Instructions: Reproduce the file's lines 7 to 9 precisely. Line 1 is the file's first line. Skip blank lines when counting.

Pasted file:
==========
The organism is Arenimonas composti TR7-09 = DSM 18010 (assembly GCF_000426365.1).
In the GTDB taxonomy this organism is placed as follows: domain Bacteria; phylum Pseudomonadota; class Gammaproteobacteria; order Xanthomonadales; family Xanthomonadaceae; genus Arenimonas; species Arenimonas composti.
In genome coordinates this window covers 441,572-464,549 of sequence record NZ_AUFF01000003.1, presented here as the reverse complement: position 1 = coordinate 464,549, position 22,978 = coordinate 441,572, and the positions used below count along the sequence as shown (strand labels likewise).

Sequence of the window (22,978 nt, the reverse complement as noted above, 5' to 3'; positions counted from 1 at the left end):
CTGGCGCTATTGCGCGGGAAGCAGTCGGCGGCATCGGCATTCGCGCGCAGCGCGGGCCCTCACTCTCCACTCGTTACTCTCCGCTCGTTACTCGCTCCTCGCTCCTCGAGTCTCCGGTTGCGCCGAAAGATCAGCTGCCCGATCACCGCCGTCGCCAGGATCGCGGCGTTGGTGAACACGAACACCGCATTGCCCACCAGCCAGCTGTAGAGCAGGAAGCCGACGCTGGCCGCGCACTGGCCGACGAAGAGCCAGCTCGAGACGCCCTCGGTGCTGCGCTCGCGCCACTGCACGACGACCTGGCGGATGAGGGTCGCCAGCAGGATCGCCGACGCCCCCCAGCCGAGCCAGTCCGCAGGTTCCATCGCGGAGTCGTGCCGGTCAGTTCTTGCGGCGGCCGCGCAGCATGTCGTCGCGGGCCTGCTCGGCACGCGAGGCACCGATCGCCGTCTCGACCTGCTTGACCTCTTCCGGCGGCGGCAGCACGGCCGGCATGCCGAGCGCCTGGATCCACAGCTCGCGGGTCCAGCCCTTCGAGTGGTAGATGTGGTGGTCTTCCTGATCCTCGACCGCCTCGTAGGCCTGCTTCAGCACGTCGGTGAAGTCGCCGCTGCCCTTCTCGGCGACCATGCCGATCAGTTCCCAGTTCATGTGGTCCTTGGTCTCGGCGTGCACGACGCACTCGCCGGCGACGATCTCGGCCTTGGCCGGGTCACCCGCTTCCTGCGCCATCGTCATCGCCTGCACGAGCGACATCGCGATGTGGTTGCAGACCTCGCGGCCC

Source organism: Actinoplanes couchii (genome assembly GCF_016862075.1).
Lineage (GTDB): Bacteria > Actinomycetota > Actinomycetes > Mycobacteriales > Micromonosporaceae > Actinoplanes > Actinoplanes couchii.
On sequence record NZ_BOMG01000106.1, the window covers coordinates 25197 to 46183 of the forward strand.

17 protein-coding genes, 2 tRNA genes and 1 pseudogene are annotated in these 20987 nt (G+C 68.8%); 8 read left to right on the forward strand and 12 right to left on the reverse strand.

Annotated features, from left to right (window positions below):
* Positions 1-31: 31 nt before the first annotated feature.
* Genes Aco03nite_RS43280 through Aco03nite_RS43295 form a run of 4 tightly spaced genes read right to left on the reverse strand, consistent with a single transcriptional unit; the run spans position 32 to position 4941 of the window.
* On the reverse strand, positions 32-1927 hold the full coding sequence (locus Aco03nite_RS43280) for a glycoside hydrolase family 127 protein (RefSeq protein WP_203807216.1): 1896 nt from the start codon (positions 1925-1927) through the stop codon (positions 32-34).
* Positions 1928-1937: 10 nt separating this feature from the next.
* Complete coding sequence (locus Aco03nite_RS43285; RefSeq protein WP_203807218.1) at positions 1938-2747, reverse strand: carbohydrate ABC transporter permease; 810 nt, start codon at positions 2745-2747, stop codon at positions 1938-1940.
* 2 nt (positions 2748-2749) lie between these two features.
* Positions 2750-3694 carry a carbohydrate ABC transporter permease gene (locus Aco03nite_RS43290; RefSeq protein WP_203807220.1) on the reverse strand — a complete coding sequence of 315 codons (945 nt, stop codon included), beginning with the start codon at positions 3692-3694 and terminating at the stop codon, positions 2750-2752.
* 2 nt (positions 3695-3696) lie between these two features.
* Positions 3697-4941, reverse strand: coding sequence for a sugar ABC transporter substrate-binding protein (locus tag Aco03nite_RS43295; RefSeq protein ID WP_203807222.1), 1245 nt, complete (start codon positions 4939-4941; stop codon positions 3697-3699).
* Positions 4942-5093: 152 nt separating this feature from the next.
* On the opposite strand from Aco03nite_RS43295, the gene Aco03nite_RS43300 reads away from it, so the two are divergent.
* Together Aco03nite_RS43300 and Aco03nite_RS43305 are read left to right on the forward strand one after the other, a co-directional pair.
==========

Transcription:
Lineage (GTDB): Bacteria > Actinomycetota > Actinomycetes > Mycobacteriales > Micromonosporaceae > Actinoplanes > Actinoplanes couchii.
On sequence record NZ_BOMG01000106.1, the window covers coordinates 25197 to 46183 of the forward strand.

17 protein-coding genes, 2 tRNA genes and 1 pseudogene are annotated in these 20987 nt (G+C 68.8%); 8 read left to right on the forward strand and 12 right to left on the reverse strand.